Selection #19: This Ol' Riverboat (1976 Martin D-35; June 25 2004; Calif.); recorded directly to stereo digital format with a 1990s Packard Bell computer, purchased in California. Originally recorded by The New Christy Minstrels for the 1964 Glenn Ford film, "Advance To The Rear." Included on the 1964 LP "Today" by The New Christy Minstrels. 2:23

Selection #20: Through The Ojai (Inyo original; 1976 Martin D-35; 6-22-2002; Calif.); recorded directly to stereo digital format with a 1990s Packard Bell computer, purchased in Calif. 2:27

Selection #21: It Hurts To Be In Love (1976 Martin D-35; October 23 2002; Calif.); recorded directly to stereo digital format on a 1990s Packard Bell computer, purchased in California. #7 US Billboard for Gene Pitney, 1964. 2:18

Selection #22: I Am A Rock (1976 Martin D-35; November 10, 2002; Calif.); recorded directly to stereo digital format with a 1990s Packard Bell computer, purchased in California. A Paul Simon composition. #3 US Billboard for Simon & Garfunkel, 1966. 2:16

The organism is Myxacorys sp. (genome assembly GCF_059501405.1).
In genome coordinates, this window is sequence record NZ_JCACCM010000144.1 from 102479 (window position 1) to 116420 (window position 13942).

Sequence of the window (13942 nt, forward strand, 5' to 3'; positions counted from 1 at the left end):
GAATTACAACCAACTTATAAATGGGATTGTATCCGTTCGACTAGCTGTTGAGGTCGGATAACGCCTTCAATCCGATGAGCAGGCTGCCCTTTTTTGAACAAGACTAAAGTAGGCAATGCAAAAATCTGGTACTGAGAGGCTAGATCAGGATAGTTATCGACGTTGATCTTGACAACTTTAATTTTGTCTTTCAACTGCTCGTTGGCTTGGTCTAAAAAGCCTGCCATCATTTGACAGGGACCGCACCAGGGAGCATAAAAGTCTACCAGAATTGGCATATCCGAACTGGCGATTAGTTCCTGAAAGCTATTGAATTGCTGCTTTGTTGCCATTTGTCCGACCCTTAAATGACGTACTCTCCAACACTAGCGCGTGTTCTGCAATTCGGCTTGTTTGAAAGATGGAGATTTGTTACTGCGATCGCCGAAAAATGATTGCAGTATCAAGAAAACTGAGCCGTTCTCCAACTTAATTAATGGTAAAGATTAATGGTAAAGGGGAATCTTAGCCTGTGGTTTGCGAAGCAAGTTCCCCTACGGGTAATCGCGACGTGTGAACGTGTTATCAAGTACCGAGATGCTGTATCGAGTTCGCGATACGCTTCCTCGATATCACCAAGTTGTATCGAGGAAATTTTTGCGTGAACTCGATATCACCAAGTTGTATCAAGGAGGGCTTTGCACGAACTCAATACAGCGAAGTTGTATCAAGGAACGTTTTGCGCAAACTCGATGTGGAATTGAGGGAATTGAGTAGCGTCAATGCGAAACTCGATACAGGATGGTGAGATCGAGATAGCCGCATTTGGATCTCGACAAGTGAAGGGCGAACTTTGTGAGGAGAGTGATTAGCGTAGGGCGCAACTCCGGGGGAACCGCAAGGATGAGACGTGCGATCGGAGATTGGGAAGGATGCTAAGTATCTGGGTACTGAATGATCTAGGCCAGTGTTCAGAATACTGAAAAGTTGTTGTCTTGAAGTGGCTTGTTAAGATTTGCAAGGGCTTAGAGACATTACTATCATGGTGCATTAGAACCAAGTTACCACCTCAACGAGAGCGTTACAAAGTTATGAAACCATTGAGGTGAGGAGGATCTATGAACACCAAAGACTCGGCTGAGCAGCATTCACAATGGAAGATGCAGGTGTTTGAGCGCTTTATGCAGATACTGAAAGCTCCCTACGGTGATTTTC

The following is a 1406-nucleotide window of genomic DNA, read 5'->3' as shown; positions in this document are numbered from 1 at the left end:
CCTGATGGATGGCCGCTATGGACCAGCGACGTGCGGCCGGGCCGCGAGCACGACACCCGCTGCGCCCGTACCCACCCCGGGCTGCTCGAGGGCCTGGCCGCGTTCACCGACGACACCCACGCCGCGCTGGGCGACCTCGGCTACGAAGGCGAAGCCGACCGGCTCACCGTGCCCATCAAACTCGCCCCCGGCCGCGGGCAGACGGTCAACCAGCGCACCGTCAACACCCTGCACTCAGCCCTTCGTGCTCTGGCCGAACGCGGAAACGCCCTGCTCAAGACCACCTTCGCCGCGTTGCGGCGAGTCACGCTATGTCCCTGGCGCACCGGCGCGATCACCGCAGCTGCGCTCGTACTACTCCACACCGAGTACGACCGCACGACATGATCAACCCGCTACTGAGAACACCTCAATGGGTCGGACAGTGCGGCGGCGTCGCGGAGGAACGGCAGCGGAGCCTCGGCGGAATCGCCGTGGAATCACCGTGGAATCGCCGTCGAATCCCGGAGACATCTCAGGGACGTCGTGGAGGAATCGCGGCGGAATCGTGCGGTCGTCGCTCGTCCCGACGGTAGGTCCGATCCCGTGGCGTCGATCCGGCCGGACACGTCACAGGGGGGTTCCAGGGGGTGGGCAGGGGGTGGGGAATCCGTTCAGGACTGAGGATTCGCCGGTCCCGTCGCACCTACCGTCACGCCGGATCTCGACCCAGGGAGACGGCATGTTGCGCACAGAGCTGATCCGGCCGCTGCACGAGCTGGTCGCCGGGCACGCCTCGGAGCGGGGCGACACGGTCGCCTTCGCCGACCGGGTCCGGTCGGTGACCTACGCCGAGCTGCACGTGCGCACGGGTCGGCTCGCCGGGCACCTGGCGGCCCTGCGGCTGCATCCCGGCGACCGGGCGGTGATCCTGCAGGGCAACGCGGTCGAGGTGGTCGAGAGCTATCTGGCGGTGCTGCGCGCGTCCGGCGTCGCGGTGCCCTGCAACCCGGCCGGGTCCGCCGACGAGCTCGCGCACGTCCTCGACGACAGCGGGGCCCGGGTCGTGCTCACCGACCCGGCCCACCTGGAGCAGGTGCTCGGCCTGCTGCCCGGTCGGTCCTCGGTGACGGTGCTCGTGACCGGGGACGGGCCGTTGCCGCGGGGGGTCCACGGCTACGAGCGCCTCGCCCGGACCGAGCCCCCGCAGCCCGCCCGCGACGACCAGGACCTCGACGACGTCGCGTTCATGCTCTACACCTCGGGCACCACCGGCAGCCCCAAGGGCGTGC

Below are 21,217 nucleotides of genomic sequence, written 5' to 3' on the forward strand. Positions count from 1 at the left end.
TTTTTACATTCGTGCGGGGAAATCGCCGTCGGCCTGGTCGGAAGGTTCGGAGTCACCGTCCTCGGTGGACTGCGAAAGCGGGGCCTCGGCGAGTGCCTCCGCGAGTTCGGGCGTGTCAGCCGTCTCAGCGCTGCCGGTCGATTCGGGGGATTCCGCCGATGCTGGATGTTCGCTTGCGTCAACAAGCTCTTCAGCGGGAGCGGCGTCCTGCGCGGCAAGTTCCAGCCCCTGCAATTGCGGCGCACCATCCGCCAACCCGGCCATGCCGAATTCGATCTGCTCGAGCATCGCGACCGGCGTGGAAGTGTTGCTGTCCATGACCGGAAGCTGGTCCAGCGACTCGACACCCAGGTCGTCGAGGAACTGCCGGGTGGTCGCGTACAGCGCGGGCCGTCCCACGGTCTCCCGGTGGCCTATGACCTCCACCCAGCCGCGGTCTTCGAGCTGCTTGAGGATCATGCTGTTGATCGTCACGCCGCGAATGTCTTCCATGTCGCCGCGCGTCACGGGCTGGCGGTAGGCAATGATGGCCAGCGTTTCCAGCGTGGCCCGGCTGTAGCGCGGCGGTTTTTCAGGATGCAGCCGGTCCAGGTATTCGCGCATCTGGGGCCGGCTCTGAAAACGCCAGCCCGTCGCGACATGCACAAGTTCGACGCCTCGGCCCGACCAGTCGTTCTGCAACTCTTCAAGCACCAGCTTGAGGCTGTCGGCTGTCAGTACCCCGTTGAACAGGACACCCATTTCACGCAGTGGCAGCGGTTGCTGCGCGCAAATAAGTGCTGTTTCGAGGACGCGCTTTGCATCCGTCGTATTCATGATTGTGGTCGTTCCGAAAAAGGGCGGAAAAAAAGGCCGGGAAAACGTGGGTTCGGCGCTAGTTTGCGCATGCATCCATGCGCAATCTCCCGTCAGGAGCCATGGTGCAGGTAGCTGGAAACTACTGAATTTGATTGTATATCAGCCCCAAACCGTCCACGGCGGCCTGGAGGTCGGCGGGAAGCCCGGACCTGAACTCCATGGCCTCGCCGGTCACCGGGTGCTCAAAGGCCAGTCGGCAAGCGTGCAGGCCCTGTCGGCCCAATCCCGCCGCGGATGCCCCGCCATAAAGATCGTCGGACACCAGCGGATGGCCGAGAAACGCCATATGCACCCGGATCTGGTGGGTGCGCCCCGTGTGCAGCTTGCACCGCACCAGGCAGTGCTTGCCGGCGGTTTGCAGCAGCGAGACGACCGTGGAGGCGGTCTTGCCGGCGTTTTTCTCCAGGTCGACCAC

Selection #23: It's The Way (Inyo original; 1970 Stella 12-string; pre-1998 recording;Calif.); recorded with a stereo Teac cassette tape machine, purchased in Emporia, Kansas. 2:38

Selection #24: I'd Love You To Want Me (1976 Martin D-35; April 30, 2003;Calif.); recorded directly to stereo digital format with a 1990s Packard Bell computer, purchased in California. #2 US Billboard for Lobo, 1972. 2:38

Selection #25: Rhinestone Cowboy (1970 Stella 12-string; pre-1998 recording; Calif.); recorded on a portable stereo cassette tape machine, purchased in Emporia, Kansas. #1 US Billboard for Glen Campbell, 1975. 2:56

Selection #26: Seeking (Inyo original; 1976 Martin D-35; 6-24-2002; Calif.); recorded directly to stereo digital format with a 1990s Packard Bell computer, purchased in Calif. 2:31

Selection #27: The Story In Your Eyes (1998 Sigma DMISTCE; April 24, 2002; Calif.); recorded directly to stereo digital format with a 1990s Packard Bell computer, purchased in Calif. A Justin Hayward compostion. #23 US Billboard for The Moody Blues, 1971. 2:16

Selection #28: Deep Night (1970 Stella 12-string; pre-1998 recording; Calif.); recorded with a tereo Teac cassette tape machine, purchased in Emporia, Kansas. Co-written with Charlie Henderson by late 1920s-40s crooner Rudy Vallee, who with his group The Connecticut Yankees, in 1929, had a major US hit with "Deep Night."1:47